Maine House District 94 candidate Vicki Doudera, a Democrat, said she will work to create new jobs, ensure Mainers get the health care they need, protect the environment, create sustainable businesses, increase affordable housing and provide for veterans, if elected this November.

She has lived in Maine for 32 years, and has owned three local businesses and volunteered in the community. She has driven an ambulance for the Camden First Aid Association, and served as president of Mid-Coast Habitat for Humanity for five years.

She currently sells real estate for Camden Real Estate Co., and is the writer of a murder mystery series and the book "Moving to Maine."

Doudera is running for the House seat representing Camden, Islesboro and Rockport because she loves the state of Maine, and loves living here, she said. She wants to help the state and give back through public service.

For Doudera, giving back involves getting Maine's economy moving by creating innovative jobs, and supporting sustainable businesses while protecting the environment. Creating more affordable housing is an important goal for her, as is making sure veterans get the care and support they have earned.

To address the "huge workforce shortage," she called for a number of actions. She supports flexible worker training, in particular to prepare workers "for the innovative businesses that I hope to support down the line."

Doudera also called for putting out the "welcome mat out for people from all over the place," stating that any challenges due to language or cultural differences can be overcome.

She said she believes in measures to encourage young Mainers to stay in the state, including addressing student debt. She said Mainers shoulder a high rate of student debt compared with the rest of the nation.

In addressing state taxes, Doudera said the focus should  be on helping working Mainers. She supports a recent vote in the state Legislature to conform to the federal tax code. She said this would help make it easier for businesses to file their taxes and would provide some relief for low-income and middle-class Mainers.

Doudera supports getting Medicaid expansion off and running. She said implementing Medicaid expansion would be a huge step in helping 70,000 Mainers. She said that  60 percent of voters supported this at the polls. She added that it is unfortunate that the governor is holding this up, because many Mainers, whom she notes "are our friends and neighbors," are "falling through the cracks and they need our help."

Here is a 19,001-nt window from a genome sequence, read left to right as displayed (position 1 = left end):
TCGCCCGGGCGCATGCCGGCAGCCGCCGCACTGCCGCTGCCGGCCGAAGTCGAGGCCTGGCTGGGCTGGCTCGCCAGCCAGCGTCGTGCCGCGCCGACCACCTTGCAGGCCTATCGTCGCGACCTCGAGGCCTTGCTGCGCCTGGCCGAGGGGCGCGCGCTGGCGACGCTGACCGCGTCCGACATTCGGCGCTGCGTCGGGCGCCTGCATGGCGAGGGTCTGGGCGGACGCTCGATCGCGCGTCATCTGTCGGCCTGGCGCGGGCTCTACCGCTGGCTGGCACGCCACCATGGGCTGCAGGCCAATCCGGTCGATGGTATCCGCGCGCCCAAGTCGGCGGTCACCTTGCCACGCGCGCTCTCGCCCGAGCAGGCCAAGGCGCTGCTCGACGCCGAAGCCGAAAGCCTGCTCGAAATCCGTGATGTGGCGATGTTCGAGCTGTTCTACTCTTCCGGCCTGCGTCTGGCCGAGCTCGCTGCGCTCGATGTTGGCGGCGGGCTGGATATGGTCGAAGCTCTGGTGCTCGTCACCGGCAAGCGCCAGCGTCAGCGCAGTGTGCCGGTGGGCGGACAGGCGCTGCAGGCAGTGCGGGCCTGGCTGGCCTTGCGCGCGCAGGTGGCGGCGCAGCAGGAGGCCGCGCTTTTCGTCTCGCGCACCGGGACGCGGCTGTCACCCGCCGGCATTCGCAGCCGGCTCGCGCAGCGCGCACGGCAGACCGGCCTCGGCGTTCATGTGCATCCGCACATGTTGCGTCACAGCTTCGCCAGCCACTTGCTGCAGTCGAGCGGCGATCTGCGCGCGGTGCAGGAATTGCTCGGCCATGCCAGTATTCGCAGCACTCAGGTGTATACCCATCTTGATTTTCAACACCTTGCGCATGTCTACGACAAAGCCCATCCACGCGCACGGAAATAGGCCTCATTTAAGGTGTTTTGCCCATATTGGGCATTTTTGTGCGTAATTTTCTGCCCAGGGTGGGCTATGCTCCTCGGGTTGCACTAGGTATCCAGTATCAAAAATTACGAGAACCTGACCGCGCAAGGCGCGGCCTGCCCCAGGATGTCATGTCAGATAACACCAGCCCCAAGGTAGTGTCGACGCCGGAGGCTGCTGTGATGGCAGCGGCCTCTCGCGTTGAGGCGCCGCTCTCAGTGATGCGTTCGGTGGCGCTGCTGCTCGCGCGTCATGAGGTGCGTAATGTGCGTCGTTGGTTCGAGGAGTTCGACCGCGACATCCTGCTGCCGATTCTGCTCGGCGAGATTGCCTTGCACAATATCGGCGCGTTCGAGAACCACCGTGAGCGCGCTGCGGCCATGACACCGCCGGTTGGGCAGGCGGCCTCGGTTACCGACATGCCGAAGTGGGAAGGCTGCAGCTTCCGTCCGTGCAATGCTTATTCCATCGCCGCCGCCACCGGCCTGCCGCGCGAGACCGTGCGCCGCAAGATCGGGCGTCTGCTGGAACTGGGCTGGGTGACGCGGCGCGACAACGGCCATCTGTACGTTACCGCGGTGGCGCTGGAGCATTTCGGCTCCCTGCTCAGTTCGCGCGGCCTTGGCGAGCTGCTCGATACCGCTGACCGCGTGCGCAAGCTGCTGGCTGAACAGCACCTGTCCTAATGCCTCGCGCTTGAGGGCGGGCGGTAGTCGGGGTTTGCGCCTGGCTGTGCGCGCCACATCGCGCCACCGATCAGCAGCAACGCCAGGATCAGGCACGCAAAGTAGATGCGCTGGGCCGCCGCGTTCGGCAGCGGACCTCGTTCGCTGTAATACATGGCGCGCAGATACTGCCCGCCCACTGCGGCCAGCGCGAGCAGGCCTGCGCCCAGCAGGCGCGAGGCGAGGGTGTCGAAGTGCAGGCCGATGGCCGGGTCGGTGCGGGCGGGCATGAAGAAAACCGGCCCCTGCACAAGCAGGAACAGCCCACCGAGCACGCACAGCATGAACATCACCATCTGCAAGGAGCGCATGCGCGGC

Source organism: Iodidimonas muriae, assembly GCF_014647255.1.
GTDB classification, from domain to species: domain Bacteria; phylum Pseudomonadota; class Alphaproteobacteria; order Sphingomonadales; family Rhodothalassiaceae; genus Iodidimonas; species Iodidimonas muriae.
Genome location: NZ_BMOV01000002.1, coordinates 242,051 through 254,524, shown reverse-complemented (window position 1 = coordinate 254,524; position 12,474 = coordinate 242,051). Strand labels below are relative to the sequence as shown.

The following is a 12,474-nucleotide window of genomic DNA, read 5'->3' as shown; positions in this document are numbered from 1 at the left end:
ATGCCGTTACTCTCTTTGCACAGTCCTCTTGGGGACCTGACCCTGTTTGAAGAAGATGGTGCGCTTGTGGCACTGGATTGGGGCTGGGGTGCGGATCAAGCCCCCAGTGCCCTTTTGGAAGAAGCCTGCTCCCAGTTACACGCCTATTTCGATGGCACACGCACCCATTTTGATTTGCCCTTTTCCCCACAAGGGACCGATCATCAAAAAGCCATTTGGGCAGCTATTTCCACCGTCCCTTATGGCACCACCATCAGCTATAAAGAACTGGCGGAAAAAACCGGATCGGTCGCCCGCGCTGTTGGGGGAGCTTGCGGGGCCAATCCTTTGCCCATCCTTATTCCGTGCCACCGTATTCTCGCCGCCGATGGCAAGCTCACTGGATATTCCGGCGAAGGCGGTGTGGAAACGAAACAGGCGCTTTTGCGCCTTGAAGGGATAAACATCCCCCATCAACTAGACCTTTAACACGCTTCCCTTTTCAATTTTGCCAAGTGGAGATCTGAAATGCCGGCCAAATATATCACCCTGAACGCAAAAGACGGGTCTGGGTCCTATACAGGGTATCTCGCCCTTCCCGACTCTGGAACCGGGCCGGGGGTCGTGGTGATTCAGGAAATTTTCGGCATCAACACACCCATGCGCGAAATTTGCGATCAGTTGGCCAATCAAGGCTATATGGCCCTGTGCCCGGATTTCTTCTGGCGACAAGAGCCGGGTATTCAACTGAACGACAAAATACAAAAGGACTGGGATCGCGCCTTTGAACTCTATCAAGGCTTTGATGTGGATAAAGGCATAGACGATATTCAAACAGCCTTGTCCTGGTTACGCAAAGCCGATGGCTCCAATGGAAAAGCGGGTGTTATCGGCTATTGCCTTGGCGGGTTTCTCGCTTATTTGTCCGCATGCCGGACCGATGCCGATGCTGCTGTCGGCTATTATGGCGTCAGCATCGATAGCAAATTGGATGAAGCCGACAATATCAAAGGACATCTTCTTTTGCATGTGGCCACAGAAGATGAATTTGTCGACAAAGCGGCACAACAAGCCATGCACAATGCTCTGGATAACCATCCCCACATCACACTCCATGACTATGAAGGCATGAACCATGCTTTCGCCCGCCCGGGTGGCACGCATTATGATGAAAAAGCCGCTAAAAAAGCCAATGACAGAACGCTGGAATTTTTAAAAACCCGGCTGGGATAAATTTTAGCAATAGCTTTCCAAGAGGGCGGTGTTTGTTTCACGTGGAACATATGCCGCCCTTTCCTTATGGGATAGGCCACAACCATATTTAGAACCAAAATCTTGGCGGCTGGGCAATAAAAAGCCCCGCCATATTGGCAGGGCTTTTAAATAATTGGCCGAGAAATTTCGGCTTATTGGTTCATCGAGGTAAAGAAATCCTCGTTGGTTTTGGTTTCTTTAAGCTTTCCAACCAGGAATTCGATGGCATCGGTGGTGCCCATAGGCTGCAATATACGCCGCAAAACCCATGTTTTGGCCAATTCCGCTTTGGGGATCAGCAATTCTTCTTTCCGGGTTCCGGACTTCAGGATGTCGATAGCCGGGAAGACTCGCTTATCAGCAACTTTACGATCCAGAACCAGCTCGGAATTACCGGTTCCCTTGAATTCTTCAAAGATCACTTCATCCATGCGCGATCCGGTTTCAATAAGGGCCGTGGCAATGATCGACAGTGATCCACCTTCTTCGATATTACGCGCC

She calls opioid addiction Maine's biggest health problem, and knows it "has hit a lot of Mainer's really hard." This includes her own family, which has lost a 28-year-old young man and father of two, her brother's nephew, to opioid addiction.

Doudera called for treating addiction as a disease. She emphasized the importance of removing the stigma of addiction and the view that it is a moral failing. She said she supports increasing treatment options and opportunities and providing more mental health care for people. She cited Vermont's Hub and Spoke program as a successful model.

To increase gun and school safety in Maine, Doudera supports red flag gun safety laws. This spring, there was an opportunity to pass a very strict red flag safety law, she said. The bill that passed is a "watered-down version," she said, noting that her opponent, incumbent independent Owen Casas, voted for that version.

She supports the stricter red flag gun safety law, "as did our representatives in Rockland and in Thomaston. … We're always saying it's not about the guns, it's about mental health." She called for beefing up those red flag laws "so we're alerted when people with mental health issues, and have guns, need us to intervene."

To increase school safety, she supports the use of trained resource officers, and measures such as making people check in when they enter a school. She does not support arming teachers, stating the majority of teachers do not support that, either.

Doudera said citizen's initiatives should be upheld and acted on by the Legislature when they are passed by voters.

"Three years ago, we voted for more affordable housing for seniors, and 10,000 seniors are waiting for those affordable housing units," she said.

She understands that citizen initiatives are not always "crafted exactly the way they need to be." She said the Legislature should inform Mainers if "there's a reason a citizen initiative can't go forward," so citizens won't end up feeling like their votes are being ignored.

"I'm out there knocking on doors and people are feeling like they are disenfranchised and like their votes don't matter," she said.

Her communication style is based on a belief "in civil discourse and in compromise," she said.

Through 15 years of selling real estate, she has learned that "If you can't deal with people who think a little differently than you and maybe are on the other side, then you cannot make a deal."

She will listen when people have questions or issues they want to talk about. "We won't always agree on everything, but we listen and we respect each other's opinions," she said.

Doudera said she would do everything she can to communicate with the public to help keep people informed about what is going on in Augusta. That communication would include emailing newsletters and providing information to the local media, she said.